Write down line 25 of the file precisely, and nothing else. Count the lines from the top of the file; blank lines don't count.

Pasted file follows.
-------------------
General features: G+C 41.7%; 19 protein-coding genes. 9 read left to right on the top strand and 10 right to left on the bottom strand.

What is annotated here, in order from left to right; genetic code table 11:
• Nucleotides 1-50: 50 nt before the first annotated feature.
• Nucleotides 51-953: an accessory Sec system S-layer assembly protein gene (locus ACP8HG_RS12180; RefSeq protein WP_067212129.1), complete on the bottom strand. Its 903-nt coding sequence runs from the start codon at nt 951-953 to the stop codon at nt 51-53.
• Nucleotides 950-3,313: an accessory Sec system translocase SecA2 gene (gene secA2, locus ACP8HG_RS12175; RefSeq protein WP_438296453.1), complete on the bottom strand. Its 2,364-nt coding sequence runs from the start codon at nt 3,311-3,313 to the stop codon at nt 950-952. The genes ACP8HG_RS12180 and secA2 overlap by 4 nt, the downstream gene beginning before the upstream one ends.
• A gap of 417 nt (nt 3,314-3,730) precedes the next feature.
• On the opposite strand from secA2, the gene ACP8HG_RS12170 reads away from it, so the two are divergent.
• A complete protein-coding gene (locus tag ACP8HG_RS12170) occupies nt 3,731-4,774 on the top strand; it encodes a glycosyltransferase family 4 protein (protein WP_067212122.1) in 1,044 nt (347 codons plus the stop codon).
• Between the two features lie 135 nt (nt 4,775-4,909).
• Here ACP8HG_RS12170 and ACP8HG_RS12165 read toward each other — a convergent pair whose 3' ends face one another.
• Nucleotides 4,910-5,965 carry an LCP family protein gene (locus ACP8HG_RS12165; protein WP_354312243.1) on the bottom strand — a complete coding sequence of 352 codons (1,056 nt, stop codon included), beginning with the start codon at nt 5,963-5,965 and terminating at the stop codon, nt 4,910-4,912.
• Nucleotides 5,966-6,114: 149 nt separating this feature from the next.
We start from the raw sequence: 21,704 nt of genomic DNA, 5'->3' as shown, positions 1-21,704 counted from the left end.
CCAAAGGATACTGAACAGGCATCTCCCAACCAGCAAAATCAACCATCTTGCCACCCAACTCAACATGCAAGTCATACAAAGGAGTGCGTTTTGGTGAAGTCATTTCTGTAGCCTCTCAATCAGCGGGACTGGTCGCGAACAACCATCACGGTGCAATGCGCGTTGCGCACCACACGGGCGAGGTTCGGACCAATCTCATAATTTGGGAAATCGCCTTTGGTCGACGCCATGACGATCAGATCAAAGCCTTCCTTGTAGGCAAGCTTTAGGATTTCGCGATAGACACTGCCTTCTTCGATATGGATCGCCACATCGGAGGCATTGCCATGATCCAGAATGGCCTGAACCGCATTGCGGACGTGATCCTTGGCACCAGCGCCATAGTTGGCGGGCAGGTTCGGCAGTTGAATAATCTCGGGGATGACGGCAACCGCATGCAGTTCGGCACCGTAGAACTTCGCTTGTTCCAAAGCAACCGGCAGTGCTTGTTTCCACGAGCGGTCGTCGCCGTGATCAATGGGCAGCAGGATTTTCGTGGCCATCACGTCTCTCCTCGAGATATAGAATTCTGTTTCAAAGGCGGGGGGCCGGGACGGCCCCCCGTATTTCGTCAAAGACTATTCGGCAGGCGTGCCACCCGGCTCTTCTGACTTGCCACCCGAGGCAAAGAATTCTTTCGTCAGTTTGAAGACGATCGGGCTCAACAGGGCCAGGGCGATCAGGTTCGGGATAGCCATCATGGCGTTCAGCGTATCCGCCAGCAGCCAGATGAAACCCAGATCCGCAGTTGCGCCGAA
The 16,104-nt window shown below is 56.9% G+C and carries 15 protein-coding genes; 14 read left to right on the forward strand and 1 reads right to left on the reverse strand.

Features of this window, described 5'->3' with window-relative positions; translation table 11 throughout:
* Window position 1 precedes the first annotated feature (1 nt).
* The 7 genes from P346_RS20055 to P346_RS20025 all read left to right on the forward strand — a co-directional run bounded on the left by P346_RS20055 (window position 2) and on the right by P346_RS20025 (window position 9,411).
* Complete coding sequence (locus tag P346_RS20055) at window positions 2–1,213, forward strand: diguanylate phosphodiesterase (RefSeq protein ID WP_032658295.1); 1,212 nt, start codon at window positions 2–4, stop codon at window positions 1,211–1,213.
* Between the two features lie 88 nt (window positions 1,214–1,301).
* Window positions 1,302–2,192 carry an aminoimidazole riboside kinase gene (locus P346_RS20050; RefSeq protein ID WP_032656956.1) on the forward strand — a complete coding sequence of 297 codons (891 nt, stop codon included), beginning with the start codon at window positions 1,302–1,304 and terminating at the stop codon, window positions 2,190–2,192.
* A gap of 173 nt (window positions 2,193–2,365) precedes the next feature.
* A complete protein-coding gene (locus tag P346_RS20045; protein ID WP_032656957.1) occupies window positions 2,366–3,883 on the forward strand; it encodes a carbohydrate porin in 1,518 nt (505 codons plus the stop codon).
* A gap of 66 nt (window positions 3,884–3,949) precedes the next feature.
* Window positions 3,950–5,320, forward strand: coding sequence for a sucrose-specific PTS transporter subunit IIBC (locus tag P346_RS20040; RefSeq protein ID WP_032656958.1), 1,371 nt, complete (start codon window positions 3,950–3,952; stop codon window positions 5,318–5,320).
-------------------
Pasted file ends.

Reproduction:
* Window positions 3,950–5,320, forward strand: coding sequence for a sucrose-specific PTS transporter subunit IIBC (locus tag P346_RS20040; RefSeq protein ID WP_032656958.1), 1,371 nt, complete (start codon window positions 3,950–3,952; stop codon window positions 5,318–5,320).